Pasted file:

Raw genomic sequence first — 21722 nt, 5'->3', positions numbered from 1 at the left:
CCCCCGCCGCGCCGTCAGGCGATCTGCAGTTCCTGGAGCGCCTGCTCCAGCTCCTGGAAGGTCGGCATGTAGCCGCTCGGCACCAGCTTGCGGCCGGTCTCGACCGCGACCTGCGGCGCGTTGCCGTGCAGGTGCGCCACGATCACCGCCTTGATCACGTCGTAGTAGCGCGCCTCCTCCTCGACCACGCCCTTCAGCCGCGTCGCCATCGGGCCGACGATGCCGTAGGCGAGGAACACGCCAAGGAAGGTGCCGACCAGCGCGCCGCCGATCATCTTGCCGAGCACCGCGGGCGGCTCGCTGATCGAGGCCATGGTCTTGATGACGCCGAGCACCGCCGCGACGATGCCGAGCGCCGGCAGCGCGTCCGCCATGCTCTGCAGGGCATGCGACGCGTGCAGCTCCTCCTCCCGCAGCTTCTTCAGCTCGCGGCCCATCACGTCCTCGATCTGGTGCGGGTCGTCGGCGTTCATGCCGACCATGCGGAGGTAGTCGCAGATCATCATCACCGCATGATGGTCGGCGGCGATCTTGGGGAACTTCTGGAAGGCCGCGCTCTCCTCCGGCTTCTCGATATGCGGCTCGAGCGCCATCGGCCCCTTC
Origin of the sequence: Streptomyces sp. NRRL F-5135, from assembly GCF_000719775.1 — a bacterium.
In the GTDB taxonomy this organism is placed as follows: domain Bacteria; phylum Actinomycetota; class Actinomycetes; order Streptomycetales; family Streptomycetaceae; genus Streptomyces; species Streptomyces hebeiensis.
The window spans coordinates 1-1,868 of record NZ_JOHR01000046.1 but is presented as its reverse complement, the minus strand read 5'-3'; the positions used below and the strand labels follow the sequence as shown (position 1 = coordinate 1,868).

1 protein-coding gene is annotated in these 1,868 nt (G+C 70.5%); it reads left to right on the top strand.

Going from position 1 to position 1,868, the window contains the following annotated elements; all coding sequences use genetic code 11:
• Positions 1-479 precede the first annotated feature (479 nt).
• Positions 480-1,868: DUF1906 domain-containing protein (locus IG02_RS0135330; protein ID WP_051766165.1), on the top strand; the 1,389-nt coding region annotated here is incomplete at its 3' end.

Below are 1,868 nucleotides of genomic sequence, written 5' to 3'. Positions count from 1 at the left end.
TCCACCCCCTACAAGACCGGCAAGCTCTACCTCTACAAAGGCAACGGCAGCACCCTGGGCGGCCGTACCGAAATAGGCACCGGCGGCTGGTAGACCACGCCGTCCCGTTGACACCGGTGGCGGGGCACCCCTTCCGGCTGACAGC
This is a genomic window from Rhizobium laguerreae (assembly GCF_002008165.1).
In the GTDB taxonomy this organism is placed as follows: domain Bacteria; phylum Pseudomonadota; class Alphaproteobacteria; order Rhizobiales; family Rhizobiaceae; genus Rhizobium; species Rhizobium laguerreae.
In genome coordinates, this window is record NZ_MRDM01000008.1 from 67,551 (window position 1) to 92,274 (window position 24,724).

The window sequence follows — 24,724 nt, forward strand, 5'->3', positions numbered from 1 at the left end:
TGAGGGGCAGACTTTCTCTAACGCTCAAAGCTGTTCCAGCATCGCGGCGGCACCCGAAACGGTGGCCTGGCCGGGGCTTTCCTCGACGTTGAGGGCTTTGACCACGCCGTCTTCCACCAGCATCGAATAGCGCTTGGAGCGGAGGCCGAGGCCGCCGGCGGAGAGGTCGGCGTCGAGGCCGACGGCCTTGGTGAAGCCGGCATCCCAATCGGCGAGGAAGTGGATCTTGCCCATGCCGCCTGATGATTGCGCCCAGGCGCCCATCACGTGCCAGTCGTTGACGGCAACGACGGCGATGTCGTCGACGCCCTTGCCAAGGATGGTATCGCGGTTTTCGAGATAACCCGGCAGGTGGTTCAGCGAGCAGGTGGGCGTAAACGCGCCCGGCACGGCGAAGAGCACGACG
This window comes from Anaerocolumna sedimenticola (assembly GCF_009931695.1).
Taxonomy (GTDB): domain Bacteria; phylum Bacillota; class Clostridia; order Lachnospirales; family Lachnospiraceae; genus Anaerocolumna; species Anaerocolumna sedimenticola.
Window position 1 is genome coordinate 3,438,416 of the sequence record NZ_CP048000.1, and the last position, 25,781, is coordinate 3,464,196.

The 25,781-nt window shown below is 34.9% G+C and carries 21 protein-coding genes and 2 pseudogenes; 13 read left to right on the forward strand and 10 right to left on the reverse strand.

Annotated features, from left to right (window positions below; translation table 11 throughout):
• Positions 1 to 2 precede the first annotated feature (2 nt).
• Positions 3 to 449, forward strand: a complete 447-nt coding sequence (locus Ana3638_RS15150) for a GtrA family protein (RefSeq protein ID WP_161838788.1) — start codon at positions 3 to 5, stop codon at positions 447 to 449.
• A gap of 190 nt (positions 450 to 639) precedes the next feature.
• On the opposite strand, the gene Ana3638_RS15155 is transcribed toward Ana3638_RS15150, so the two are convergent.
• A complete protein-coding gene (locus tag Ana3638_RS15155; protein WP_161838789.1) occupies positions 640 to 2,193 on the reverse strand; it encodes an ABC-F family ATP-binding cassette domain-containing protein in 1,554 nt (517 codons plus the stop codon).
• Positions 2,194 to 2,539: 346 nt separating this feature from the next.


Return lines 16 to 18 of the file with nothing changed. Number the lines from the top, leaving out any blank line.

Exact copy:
TGAGGGGCAGACTTTCTCTAACGCTCAAAGCTGTTCCAGCATCGCGGCGGCACCCGAAACGGTGGCCTGGCCGGGGCTTTCCTCGACGTTGAGGGCTTTGACCACGCCGTCTTCCACCAGCATCGAATAGCGCTTGGAGCGGAGGCCGAGGCCGCCGGCGGAGAGGTCGGCGTCGAGGCCGACGGCCTTGGTGAAGCCGGCATCCCAATCGGCGAGGAAGTGGATCTTGCCCATGCCGCCTGATGATTGCGCCCAGGCGCCCATCACGTGCCAGTCGTTGACGGCAACGACGGCGATGTCGTCGACGCCCTTGCCAAGGATGGTATCGCGGTTTTCGAGATAACCCGGCAGGTGGTTCAGCGAGCAGGTGGGCGTAAACGCGCCCGGCACGGCGAAGAGCACGACG
This window comes from Anaerocolumna sedimenticola (assembly GCF_009931695.1).
Taxonomy (GTDB): domain Bacteria; phylum Bacillota; class Clostridia; order Lachnospirales; family Lachnospiraceae; genus Anaerocolumna; species Anaerocolumna sedimenticola.